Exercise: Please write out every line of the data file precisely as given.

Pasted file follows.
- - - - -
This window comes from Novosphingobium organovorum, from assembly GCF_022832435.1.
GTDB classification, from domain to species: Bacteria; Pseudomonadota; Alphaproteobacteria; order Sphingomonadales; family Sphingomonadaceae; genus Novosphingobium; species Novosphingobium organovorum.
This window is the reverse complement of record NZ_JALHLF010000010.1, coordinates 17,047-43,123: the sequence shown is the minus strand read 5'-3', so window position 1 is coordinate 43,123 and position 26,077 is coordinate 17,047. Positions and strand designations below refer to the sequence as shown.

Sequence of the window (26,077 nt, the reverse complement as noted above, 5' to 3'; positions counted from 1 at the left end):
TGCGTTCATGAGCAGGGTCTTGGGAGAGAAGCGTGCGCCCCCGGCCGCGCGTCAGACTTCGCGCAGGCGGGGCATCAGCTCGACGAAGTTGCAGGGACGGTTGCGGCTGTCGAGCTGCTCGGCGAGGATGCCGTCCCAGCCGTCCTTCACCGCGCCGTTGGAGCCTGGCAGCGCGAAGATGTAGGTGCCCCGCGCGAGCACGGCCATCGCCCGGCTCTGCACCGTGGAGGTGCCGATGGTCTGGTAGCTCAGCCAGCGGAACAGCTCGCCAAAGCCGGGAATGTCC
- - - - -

This window comes from Novosphingobium organovorum, from assembly GCF_022832435.1.
GTDB classification, from domain to species: Bacteria; Pseudomonadota; Alphaproteobacteria; order Sphingomonadales; family Sphingomonadaceae; genus Novosphingobium; species Novosphingobium organovorum.
This window is the reverse complement of record NZ_JALHLF010000010.1, coordinates 17,047-43,123: the sequence shown is the minus strand read 5'-3', so window position 1 is coordinate 43,123 and position 26,077 is coordinate 17,047. Positions and strand designations below refer to the sequence as shown.

Sequence of the window (26,077 nt, the reverse complement as noted above, 5' to 3'; positions counted from 1 at the left end):
TGCGTTCATGAGCAGGGTCTTGGGAGAGAAGCGTGCGCCCCCGGCCGCGCGTCAGACTTCGCGCAGGCGGGGCATCAGCTCGACGAAGTTGCAGGGACGGTTGCGGCTGTCGAGCTGCTCGGCGAGGATGCCGTCCCAGCCGTCCTTCACCGCGCCGTTGGAGCCTGGCAGCGCGAAGATGTAGGTGCCCCGCGCGAGCACGGCCATCGCCCGGCTCTGCACCGTGGAGGTGCCGATGGTCTGGTAGCTCAGCCAGCGGAACAGCTCGCCAAAGCCGGGAATGTCC